Obama: Change has come to America

Hebrew-speaking congressman Rahm Emanuel, son of an Israeli, offered White House chief of staff.

November 5, 2008 23:08
Obama: Change has come to America

rahm emanuel obama 248 88. (photo credit: AP [file])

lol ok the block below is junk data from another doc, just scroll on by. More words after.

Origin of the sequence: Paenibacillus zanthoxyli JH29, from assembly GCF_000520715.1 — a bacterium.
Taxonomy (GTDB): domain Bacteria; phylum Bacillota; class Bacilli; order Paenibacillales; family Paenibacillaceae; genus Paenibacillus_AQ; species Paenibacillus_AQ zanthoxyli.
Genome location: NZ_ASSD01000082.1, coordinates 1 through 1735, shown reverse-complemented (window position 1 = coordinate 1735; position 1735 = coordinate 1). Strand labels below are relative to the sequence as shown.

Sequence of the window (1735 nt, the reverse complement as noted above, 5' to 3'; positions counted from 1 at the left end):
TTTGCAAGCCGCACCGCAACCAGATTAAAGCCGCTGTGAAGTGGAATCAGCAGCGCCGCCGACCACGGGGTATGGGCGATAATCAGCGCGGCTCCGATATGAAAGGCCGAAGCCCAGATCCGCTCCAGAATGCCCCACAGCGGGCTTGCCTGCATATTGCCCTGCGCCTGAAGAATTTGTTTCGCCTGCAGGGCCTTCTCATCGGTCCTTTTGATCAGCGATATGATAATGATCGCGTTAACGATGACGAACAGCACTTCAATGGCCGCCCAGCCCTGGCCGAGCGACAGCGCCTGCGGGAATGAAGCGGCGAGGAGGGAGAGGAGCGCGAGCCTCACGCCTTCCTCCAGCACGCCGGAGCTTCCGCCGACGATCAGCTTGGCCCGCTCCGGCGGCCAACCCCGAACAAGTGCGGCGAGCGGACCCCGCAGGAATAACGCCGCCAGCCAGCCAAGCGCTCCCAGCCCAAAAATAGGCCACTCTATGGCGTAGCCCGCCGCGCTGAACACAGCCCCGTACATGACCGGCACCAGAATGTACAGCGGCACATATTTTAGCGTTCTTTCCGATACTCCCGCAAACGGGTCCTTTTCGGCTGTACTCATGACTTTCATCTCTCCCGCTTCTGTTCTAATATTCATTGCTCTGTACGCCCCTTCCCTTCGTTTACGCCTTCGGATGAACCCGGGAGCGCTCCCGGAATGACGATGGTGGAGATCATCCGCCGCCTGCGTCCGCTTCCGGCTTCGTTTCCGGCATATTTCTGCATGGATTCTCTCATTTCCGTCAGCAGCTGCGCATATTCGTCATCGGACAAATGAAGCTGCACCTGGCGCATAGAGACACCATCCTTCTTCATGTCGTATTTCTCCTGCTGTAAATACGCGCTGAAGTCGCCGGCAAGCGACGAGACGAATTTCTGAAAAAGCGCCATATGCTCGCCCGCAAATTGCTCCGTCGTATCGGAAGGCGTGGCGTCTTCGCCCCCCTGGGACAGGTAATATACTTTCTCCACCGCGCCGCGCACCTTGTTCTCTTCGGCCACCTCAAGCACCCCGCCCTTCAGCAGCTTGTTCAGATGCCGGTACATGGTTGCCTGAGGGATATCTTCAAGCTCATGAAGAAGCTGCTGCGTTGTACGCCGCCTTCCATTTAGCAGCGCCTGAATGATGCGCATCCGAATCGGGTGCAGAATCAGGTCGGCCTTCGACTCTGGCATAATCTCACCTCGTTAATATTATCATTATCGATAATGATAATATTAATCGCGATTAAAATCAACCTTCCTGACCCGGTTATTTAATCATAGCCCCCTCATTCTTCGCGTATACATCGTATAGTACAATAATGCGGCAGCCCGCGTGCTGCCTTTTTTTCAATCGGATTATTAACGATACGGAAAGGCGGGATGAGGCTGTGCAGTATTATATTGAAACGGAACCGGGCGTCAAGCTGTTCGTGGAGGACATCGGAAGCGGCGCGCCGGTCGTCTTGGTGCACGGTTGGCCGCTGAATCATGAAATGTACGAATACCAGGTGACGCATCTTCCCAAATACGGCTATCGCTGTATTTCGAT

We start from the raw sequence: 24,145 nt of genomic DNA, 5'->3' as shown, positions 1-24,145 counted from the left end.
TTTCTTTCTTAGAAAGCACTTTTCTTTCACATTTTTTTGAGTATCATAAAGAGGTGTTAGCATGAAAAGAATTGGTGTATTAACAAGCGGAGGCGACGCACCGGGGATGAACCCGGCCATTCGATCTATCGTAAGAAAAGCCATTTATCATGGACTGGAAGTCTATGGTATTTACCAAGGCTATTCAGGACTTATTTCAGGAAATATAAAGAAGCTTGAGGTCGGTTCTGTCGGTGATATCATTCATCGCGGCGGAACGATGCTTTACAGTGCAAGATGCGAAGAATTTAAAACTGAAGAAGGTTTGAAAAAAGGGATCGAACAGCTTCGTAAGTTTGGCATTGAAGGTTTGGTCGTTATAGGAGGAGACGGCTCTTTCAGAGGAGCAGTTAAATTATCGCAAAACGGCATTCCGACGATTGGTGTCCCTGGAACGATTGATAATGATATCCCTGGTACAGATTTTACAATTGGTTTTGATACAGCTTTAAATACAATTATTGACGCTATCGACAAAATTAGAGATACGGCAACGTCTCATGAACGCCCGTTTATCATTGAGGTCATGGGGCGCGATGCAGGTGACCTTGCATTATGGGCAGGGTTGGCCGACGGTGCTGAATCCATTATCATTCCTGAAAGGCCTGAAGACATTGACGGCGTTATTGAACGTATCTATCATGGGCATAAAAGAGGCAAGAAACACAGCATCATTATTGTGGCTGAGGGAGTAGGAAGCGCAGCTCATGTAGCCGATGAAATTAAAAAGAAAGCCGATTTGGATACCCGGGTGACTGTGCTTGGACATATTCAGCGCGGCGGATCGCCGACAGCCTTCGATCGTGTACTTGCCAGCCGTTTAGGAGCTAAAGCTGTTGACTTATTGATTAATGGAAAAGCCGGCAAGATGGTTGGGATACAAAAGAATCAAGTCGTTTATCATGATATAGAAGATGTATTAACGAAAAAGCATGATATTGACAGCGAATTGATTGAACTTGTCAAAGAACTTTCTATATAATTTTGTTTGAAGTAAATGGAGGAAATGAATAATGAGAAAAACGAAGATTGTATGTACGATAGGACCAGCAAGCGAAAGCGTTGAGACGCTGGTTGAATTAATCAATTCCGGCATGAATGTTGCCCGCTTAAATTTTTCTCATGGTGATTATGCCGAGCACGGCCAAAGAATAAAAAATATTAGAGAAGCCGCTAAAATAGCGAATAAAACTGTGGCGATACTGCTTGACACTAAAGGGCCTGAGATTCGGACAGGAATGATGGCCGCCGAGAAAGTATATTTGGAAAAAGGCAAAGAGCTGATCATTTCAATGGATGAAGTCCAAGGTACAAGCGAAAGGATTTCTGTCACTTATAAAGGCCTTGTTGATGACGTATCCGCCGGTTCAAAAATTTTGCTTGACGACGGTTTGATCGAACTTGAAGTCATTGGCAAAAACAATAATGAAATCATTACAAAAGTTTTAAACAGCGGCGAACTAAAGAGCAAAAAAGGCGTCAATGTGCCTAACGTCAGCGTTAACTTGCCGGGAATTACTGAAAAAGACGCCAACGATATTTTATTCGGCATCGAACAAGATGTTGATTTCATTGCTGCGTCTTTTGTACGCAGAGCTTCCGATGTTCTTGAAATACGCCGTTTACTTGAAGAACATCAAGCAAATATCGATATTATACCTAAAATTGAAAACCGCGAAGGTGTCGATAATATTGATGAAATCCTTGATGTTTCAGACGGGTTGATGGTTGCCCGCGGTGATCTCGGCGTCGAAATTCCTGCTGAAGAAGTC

President-elect Barack Obama promised "a new dawn of American leadership" to the world as he stood before thousands of euphoric supporters and millions of international onlookers Tuesday night after vanquishing John McCain to claim his place in the history books as America's 44th president. Obama began to make good on that pledge the moment he took the stage before 125,000 overjoyed supporters in Chicago as the country's first-ever African American to be elected president. The son of a white woman from Kansas and a student from Kenya, he inspired myriads of new voters across America to brave long lines and bad weather to break racial barriers and rewrite the electoral map of a nation. But, as Obama himself also noted, the journey was beginning rather than ending. His victory offered promise and hope, but promises can go unfulfilled and hopes can be dashed. "We know the challenges that tomorrow will bring are the greatest of our lifetime," he told the nation and the international community, referring to two ongoing wars and a devastating economic crisis. He issued a warning to America's enemies as well as encouragement to moderates: "To those who would tear this world down - we will defeat you. To those who seek peace and security - we support you." Yet the first Democratic president in eight years, who won in part because of discontent with US President George W. Bush and actions such as the Iraq War, didn't spell out policy objectives or positions on pressing international issues such as Iran or the Israeli-Palestinian peace process. He has spoken of the need for more aggressive diplomacy on both of these fronts, which has awakened hopes in Israel that improved relations and outreach to the international community can bring a united, reinvigorated front on Iran sanctions, at the same time that his approach has sparked concerns that talks with Iran won't stop its nuclear activity and will be seen as weakness. But former statesman and military leader Colin Powell took to the airwaves Wednesday and rejected the notion that American allies should be worried about Obama's ability to handle national security threats. "He knows the challenges we face. He know our potential enemies," Powell said in a television interview following Obama's victory. "He's as committed to the security of this nation as anybody else, and those fears are unfounded," he said. Powell, a Republican, had crossed party lines to endorse Obama. Both he and his successor as secretary of state, Condoleezza Rice, reflected Wednesday on the personal significance of having a black man elected president. "As an African-American, I am especially proud because this is a country that's been through a long journey in terms of overcoming wounds and making race not the factor in our lives," she told reporters. "That work is not done," she added, "But yesterday was obviously an extraordinary step forward." The streets of black neighborhoods around the country were filled with people dancing in the streets, honking car horns and shedding tears of joy at the historic moment. Obama, who was only four years old when the Voting Rights Act was passed to ensure that Americans of every race could vote, noted that it was from Illinois that another American leader - Abraham Lincoln - had set out to end slavery and make a more perfect union. Bush, too, pointed to that legacy during a brief statement in the Rose Garden of the White House following a "warm conversation" congratulating Obama on Tuesday night. "All Americans can be proud of the history that was made yesterday," he said. "Many of our citizens thought they would never live to see that day. This moment is especially uplifting for a generation of Americans who witnessed the struggle for civil rights with their own eyes - and four decades later see that dream fulfilled." But race wasn't the only change ushered in by Obama's win. During a television appearance, Time columnist Joe Klein pointed to Obama's international origins and his middle name as a sign of America's wide welcome and the corollary welcome that now might be extended by others. "We can say this with tremendous pride - we elected a man named Barack Hussein Obama," he said, adding that Afghans were now expressing hope that an Obama administration would negotiate with the Taliban to improve life there. While Obama has given no indication that he would negotiate with the Taliban, there have been suggestions that he might retain some of the current officials handling the wars in Iraq and Afghanistan to smooth the transition between the administrations. Chief among the names being floated is that of Defense Secretary Robert Gates, who has overseen a period in which violence has dropped markedly in Iraq. Obama announced the formation of his transitional team Wednesday to oversee the process of assembling a cabinet and appointing other staff ahead of his January 20, 2009 inauguration. There are also already reports that fellow Illinois Congressman Rahm Emanuel has been approached to be chief of staff. Emanuel, who served in the Clinton White House, has Israeli family and spent significant amounts of time in Israel. Emanuel, who now serves as the fourth-highest member of the House of Representatives, is known as a skilled political operator who helped engineer the gains the Democrats made in Congress in 2006. Those wins were dwarfed by the outcome of this year's election, however, as Democrats grabbed onto Obama's coat tails to capitalize on voters' rejection of the Bush legacy and concerns about the economy. Changing demographics - which put reliably Republican states in areas such as the southwest in the Democratic column - also helped Democrats build on their congressional majority with more than a dozen additional seats in the House, and were closing in on the 60 votes needed to end filibusters in the 100-member Senate. Though four races have yet to be called, the Democrats have already built on a razor-thin majority that had hinged on Independent Connecticut Senator Joe Lieberman's willingness to caucus with the Democrats. There are questions now about his political future, as he angered many in his former party when he endorsed McCain and campaigned heavily on his behalf, due largely to the latter's stance on Middle East and national security issues. Lieberman, who was the vice presidential nominee in 2000, issued a statement Wednesday congratulating Obama for his "historic and impressive victory" and declaring that "it is time to put partisan considerations aside and come together as a nation to solve the difficult challenges we face and make our blessed land stronger and safer." Bush fully embraced the election of Obama as his successor on Wednesday, paying stirring tribute to the election of the first black US president-elect and hailing the campaign of change that led Obama to victory. Bush promised Obama his "complete cooperation" during the Democrat's 76-day transition to the White House. The president said he would keep Obama informed on all his decisions between now and January 20, and said he looked forward to the day - soon, he hoped - that Obama and his family would take him up on his offer of a pre-inauguration White House visit. But perhaps most striking about the Republican's brief remarks was the stream of compliments he paid to Obama and the repeated nods to the history-making aspect of his ascension. He called Obama's win an "impressive victory," said it represented strides "toward a more perfect union" and said the choice of Obama was "a triumph of the American story, a testament to hard work, optimism and faith in the enduring promise of our nation." The defeated leader of his own party, John McCain, won accolades not nearly so glowing. "The American people will always be grateful for the lifetime of service John McCain has devoted to this nation, and I know he'll continue to make tremendous contributions to our country," Bush said. To a country with monumental civil rights battles in its past, Bush said: "All Americans can be proud of the history that was made yesterday." He recalled the millions of blacks who turned out to vote for one of their own, saying he realized many had never fully believed they would live to see this day. But he also hinted that he had personal feelings of high emotion at this moment, representing the end of a controversial eight years in the Oval Office during which he tried, but failed, to attract more blacks to his party. "It will be a stirring sight to see President Obama, his wife, Michelle, and their beautiful girls step through the doors of the White House," the president said. "I know millions of Americans will be overcome with pride at this inspiring moment that so many have waited [for] so long." AP contributed to this report.